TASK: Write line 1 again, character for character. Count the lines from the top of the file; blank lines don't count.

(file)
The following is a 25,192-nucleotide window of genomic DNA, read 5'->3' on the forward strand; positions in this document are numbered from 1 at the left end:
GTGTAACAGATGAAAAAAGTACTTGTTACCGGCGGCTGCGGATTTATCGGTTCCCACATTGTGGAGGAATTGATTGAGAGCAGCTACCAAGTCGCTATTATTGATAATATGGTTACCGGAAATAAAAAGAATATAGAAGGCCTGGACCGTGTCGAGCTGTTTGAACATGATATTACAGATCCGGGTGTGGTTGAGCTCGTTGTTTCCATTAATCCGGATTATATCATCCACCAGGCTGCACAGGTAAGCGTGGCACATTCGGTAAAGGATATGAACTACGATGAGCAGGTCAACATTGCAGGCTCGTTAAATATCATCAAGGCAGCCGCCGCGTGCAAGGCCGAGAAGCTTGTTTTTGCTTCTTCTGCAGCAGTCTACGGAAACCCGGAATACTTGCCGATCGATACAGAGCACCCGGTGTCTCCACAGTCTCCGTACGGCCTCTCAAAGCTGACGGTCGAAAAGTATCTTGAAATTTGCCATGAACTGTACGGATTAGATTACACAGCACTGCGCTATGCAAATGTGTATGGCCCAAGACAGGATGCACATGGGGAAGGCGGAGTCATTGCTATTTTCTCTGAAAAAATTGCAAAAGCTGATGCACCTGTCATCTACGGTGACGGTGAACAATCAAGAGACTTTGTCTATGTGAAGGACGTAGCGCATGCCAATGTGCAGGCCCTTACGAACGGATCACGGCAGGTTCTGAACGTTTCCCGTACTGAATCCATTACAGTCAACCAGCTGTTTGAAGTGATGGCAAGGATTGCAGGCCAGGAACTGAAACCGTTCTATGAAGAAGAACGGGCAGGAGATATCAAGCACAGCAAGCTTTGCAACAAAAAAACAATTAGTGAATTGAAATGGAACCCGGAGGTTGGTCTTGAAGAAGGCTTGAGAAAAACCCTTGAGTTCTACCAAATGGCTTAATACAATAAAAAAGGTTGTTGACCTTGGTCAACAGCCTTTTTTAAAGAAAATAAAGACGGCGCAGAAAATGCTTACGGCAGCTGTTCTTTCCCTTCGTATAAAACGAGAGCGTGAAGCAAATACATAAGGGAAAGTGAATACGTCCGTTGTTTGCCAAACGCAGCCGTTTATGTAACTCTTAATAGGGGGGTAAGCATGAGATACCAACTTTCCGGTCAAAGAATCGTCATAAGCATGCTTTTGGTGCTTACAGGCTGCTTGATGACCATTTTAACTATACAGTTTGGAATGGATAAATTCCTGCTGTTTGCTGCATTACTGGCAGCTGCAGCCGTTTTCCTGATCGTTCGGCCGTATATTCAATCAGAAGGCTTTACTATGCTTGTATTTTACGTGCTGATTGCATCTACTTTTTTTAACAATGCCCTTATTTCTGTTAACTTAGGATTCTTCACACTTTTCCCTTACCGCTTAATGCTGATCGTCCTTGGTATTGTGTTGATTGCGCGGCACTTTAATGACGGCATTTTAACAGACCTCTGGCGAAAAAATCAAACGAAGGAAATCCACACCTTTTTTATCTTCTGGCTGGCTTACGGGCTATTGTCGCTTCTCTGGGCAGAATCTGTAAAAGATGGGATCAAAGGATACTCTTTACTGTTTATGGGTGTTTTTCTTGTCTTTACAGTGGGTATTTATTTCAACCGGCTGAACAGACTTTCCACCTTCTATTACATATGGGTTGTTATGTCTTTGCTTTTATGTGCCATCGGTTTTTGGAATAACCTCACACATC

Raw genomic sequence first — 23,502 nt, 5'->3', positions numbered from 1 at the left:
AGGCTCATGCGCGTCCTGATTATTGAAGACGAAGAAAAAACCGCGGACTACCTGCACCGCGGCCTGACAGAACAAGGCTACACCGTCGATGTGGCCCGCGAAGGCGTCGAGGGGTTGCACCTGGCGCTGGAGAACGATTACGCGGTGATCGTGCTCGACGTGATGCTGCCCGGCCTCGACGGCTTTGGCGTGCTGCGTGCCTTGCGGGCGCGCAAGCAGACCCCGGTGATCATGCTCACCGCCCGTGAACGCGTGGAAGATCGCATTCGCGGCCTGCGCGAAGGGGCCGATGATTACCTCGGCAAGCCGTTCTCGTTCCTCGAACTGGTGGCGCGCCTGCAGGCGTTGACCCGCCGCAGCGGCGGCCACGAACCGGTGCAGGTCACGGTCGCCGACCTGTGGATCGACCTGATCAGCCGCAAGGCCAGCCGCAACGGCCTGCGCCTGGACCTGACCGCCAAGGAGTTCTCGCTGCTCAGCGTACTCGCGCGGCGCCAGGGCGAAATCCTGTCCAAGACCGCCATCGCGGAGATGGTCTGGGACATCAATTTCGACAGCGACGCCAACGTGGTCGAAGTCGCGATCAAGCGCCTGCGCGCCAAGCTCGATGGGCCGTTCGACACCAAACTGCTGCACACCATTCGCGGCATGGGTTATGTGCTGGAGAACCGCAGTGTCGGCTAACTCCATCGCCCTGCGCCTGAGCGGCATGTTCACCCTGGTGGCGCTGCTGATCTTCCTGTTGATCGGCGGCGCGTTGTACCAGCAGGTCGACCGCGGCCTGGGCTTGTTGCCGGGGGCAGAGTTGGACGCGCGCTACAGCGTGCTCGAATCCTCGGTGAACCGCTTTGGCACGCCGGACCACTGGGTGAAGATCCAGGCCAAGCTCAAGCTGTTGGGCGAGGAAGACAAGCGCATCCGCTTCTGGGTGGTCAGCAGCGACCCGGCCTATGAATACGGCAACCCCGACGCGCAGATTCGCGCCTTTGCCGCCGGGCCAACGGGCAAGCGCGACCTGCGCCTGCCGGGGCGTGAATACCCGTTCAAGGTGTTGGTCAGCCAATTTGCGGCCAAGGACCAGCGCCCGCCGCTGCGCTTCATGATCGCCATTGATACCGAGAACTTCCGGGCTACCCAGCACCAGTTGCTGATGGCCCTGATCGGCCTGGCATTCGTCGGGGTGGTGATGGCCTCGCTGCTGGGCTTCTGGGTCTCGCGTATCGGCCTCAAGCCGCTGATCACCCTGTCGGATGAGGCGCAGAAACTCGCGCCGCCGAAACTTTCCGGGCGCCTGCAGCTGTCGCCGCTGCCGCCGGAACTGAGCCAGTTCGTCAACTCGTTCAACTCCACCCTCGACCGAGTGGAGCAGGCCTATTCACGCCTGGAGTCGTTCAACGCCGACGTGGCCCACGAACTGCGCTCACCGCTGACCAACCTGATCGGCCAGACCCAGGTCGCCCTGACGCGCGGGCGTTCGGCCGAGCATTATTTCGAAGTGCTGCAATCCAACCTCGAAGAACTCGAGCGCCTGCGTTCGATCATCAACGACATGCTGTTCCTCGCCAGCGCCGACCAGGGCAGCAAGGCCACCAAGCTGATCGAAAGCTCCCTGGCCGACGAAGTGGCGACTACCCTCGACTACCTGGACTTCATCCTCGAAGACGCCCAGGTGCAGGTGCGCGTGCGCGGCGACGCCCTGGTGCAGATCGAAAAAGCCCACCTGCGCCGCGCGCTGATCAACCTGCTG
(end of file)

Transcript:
The following is a 25,192-nucleotide window of genomic DNA, read 5'->3' on the forward strand; positions in this document are numbered from 1 at the left end: